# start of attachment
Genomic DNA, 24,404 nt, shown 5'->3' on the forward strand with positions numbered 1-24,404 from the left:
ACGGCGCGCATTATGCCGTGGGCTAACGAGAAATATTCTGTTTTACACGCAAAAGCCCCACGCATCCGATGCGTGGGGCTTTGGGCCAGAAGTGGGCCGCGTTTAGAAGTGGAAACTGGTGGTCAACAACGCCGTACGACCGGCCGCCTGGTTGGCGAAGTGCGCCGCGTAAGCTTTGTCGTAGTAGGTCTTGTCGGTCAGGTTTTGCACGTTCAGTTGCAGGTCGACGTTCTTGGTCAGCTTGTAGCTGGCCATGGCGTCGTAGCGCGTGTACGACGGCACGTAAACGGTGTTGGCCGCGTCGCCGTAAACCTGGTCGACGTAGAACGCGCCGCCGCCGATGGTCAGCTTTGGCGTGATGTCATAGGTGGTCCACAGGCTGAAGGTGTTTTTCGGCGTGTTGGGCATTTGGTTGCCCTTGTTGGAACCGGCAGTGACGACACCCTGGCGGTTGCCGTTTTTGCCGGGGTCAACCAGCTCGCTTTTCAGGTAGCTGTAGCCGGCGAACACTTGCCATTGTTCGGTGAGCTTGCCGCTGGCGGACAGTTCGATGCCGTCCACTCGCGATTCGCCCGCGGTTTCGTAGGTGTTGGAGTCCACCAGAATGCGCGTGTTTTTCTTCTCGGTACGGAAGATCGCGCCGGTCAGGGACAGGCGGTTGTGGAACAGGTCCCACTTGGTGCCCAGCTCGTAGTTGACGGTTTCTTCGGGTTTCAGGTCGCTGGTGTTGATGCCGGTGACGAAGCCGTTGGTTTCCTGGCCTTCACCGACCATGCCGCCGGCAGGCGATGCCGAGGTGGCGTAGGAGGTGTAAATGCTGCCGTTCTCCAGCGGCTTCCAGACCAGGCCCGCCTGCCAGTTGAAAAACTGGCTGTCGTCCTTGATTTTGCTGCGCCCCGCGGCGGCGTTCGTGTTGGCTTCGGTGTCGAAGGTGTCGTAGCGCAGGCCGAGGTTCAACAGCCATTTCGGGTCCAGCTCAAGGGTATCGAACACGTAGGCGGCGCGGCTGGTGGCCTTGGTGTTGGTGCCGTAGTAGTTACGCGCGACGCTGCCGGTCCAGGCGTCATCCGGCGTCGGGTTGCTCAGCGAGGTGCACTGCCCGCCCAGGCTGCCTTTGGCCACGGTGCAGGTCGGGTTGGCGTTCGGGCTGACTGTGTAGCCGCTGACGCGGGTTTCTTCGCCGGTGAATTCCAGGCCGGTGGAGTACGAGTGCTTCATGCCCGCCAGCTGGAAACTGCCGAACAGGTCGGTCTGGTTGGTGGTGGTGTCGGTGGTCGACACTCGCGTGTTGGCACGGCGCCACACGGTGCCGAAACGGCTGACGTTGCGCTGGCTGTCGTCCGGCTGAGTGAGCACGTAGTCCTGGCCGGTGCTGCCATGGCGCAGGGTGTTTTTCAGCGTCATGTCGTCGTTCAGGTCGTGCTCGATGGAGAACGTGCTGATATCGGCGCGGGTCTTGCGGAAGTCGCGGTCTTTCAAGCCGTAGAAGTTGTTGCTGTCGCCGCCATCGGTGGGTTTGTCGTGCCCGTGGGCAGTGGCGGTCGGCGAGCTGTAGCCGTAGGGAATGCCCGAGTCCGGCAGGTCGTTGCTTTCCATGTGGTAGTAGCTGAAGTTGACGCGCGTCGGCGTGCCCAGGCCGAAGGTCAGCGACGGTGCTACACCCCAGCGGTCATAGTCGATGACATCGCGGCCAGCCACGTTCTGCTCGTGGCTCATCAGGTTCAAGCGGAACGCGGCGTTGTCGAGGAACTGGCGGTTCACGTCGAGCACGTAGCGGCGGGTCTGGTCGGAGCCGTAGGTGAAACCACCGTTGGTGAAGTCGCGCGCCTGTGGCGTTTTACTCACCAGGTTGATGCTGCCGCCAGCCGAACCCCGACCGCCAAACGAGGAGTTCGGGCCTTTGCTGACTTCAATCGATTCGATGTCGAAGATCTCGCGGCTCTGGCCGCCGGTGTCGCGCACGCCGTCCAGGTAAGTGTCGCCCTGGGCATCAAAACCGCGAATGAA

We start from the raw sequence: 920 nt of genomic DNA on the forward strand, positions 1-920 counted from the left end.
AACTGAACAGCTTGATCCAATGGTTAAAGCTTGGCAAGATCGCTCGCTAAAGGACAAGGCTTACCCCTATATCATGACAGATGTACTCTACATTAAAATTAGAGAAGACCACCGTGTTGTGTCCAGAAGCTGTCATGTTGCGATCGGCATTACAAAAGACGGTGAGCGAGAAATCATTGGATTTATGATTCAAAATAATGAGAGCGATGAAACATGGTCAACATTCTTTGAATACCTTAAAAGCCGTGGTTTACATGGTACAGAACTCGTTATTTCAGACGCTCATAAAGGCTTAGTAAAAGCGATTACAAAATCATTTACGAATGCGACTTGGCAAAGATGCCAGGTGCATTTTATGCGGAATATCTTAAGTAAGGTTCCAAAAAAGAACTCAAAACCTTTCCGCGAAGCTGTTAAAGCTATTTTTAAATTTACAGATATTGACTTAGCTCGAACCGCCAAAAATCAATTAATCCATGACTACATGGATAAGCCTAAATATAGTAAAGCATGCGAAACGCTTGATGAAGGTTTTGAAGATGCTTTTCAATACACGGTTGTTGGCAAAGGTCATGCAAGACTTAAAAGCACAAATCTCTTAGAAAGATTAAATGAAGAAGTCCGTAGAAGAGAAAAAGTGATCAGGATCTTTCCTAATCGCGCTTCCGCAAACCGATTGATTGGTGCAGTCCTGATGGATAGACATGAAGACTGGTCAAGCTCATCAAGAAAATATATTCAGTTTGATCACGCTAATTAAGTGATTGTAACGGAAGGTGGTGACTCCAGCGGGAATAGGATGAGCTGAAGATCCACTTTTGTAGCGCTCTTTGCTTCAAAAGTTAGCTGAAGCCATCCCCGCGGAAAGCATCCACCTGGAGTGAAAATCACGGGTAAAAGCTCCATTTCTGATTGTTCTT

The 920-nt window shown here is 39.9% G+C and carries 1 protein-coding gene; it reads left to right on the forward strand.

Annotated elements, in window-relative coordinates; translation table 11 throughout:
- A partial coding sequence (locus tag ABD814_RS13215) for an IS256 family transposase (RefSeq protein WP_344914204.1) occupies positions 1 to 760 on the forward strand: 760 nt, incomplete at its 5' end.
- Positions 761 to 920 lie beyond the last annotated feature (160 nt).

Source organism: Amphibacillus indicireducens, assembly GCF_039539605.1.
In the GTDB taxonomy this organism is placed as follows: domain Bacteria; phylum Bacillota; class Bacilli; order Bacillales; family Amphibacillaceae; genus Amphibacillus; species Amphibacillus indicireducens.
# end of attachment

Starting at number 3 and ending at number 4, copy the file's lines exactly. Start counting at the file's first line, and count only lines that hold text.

We start from the raw sequence: 920 nt of genomic DNA on the forward strand, positions 1-920 counted from the left end.
AACTGAACAGCTTGATCCAATGGTTAAAGCTTGGCAAGATCGCTCGCTAAAGGACAAGGCTTACCCCTATATCATGACAGATGTACTCTACATTAAAATTAGAGAAGACCACCGTGTTGTGTCCAGAAGCTGTCATGTTGCGATCGGCATTACAAAAGACGGTGAGCGAGAAATCATTGGATTTATGATTCAAAATAATGAGAGCGATGAAACATGGTCAACATTCTTTGAATACCTTAAAAGCCGTGGTTTACATGGTACAGAACTCGTTATTTCAGACGCTCATAAAGGCTTAGTAAAAGCGATTACAAAATCATTTACGAATGCGACTTGGCAAAGATGCCAGGTGCATTTTATGCGGAATATCTTAAGTAAGGTTCCAAAAAAGAACTCAAAACCTTTCCGCGAAGCTGTTAAAGCTATTTTTAAATTTACAGATATTGACTTAGCTCGAACCGCCAAAAATCAATTAATCCATGACTACATGGATAAGCCTAAATATAGTAAAGCATGCGAAACGCTTGATGAAGGTTTTGAAGATGCTTTTCAATACACGGTTGTTGGCAAAGGTCATGCAAGACTTAAAAGCACAAATCTCTTAGAAAGATTAAATGAAGAAGTCCGTAGAAGAGAAAAAGTGATCAGGATCTTTCCTAATCGCGCTTCCGCAAACCGATTGATTGGTGCAGTCCTGATGGATAGACATGAAGACTGGTCAAGCTCATCAAGAAAATATATTCAGTTTGATCACGCTAATTAAGTGATTGTAACGGAAGGTGGTGACTCCAGCGGGAATAGGATGAGCTGAAGATCCACTTTTGTAGCGCTCTTTGCTTCAAAAGTTAGCTGAAGCCATCCCCGCGGAAAGCATCCACCTGGAGTGAAAATCACGGGTAAAAGCTCCATTTCTGATTGTTCTT